sound it is easy to close your eyes and imagine the band are just feet

In conclusion...

I adore, or at the very least, like, every track on the album and
there is nothing I am tempted to skip, which is not always the case.
The musicianship is first-rate throughout (can't keep mentioning each
and every instrument, track by track, but it really is), and as I
mentioned previously, the recording/mixing etc. sounds faultless to my

Strawbs have always been a band known for changing styles, and also a
band which has been associated with contemporary political comment in
various ways. With "The Broken Hearted Bride" Strawbs have definitely
entered some fresh territories both musically and lyrically, hopefully
not straying so far as to lose their most conservative fans, but far
enough to gain new admirers along the way.

Check it out and if you get the chance to see them live...DON'T MISS IT!!
Work in Progress Lay Down With the Strawbs Halcyon Days: The Very Best Of The Strawbs (2CD) Hero And Heroine Touch the Earth Strawbs - Live in Tokyo Grave Strawbs - Complete Strawbs: the Chiswick House Concert [2002]The Magic Shoemaker (Live Recording) Boy in the Sailor Suit Love & power (1989) Nomadness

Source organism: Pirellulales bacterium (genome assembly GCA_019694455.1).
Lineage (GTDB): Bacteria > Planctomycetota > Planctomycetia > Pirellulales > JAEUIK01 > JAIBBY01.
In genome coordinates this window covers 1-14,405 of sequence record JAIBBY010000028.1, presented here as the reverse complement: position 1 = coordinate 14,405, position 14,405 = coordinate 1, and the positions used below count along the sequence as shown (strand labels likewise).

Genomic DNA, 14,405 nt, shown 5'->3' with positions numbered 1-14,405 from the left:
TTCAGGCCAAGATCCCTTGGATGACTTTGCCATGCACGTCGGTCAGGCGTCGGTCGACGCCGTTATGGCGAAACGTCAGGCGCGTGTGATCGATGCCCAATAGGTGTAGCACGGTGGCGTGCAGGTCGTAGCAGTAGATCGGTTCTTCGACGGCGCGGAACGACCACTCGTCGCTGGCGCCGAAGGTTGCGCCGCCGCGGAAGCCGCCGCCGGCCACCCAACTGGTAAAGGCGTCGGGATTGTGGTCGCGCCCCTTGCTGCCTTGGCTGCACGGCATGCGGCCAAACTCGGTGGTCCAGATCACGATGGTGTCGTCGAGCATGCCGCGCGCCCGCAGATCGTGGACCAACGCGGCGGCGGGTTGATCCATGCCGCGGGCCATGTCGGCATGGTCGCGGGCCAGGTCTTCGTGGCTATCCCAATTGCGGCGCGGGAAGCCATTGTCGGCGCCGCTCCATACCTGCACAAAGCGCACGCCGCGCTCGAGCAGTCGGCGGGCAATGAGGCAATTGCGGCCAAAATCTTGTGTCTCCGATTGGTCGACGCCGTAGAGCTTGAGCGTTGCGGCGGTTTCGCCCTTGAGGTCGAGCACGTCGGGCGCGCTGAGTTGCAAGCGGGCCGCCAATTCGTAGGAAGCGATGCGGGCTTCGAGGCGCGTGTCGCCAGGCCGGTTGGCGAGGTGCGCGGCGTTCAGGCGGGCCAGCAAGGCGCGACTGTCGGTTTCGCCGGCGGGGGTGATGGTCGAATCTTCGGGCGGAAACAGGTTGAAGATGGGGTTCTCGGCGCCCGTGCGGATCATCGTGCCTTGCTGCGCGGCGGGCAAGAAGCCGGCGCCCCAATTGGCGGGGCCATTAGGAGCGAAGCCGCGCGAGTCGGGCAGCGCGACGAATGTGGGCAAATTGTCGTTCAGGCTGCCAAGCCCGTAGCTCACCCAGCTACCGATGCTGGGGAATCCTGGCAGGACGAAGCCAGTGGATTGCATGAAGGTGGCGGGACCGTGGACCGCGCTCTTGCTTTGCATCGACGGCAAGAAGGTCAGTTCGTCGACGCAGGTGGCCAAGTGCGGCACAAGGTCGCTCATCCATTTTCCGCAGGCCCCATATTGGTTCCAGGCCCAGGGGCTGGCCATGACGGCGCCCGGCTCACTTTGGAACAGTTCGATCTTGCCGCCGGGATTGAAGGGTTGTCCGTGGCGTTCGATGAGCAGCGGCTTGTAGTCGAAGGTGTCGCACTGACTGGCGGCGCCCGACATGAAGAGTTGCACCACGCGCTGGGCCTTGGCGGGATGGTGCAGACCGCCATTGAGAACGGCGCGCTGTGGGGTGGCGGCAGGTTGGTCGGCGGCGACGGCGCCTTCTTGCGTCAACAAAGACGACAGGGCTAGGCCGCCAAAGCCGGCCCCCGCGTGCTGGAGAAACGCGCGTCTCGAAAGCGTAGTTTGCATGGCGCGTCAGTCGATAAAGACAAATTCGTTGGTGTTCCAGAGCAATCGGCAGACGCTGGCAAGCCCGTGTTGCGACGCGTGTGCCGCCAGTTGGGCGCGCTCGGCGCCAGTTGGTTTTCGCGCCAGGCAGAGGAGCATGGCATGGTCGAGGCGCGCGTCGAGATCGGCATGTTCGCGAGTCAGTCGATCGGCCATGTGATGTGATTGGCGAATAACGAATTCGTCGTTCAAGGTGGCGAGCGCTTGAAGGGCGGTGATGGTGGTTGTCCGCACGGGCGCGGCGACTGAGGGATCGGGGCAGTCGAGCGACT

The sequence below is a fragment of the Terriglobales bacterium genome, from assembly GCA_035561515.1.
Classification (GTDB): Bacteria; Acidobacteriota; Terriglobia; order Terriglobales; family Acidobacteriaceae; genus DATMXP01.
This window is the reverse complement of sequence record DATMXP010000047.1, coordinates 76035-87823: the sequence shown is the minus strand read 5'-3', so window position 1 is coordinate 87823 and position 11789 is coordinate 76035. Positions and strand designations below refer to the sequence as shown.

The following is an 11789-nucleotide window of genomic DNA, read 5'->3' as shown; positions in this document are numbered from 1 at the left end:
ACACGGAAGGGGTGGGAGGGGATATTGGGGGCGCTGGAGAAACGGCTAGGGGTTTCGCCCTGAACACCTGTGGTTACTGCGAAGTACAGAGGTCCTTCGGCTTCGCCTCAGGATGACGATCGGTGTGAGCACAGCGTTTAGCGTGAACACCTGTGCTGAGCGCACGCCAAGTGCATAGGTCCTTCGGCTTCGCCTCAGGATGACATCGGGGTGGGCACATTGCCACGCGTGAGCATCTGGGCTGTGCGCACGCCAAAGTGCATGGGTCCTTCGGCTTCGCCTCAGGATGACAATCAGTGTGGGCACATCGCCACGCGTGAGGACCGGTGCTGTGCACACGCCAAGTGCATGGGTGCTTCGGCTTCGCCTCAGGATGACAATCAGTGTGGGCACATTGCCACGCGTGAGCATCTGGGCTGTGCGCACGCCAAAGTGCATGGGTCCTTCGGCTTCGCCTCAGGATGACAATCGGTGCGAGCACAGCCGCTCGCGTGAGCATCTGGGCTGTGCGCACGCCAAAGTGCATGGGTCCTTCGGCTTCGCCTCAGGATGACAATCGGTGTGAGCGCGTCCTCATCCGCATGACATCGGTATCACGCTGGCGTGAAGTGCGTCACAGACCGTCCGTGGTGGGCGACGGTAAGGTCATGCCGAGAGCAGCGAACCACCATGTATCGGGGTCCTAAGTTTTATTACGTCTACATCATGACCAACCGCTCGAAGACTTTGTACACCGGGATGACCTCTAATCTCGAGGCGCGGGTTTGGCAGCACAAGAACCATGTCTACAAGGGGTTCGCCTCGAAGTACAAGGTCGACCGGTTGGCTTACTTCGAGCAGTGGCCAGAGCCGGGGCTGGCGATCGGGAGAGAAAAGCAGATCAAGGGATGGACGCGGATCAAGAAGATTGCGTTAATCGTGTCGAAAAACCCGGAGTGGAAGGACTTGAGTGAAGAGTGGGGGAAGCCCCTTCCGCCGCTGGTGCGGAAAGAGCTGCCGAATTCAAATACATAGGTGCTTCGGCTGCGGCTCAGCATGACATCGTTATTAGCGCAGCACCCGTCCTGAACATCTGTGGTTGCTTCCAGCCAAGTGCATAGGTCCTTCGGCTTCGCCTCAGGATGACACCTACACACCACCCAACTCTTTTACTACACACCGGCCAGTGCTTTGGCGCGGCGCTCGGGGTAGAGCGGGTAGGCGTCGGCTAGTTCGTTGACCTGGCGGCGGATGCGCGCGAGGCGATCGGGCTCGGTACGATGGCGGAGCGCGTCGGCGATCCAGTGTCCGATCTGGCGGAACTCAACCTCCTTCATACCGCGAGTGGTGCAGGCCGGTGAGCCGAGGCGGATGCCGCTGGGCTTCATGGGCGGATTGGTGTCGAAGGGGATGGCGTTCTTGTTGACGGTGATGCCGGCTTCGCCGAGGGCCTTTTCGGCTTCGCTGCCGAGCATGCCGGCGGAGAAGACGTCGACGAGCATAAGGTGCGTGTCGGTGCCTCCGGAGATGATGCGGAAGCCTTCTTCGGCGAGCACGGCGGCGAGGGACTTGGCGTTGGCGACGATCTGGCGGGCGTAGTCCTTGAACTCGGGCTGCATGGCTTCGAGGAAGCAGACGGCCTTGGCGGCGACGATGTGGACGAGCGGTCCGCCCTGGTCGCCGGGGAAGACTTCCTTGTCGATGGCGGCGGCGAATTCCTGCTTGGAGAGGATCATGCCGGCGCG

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on 6 November 2008
This is a fine body of work which stands up alongside their most famous 1970s albums. Dave Cousins is still not afraid to tackle thorny subjects like terrorism. New World from the seventies covered the troubles in Northern Ireland whilst here, The Call To Action relates to matters further east.

If this album were released in 1975, it would be high up in the charts. Maybe it will be anyway!
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on 6 July 2013
I was disapointed with "Deja Fou" and other recent years cds by this band. Did now owned this one. As a body of work is strong and Dave Cousin s' voice and singin is his best in years. I am a big Dave Lambert fan, and regret his limited colaboration similar to the one The Who allowed the late John Entwistle. Lambert is a singer one will prefer over Cousins nasal voice and also a terrific songwriter. Dave Lambert should write and sing more. This album is highly recomended.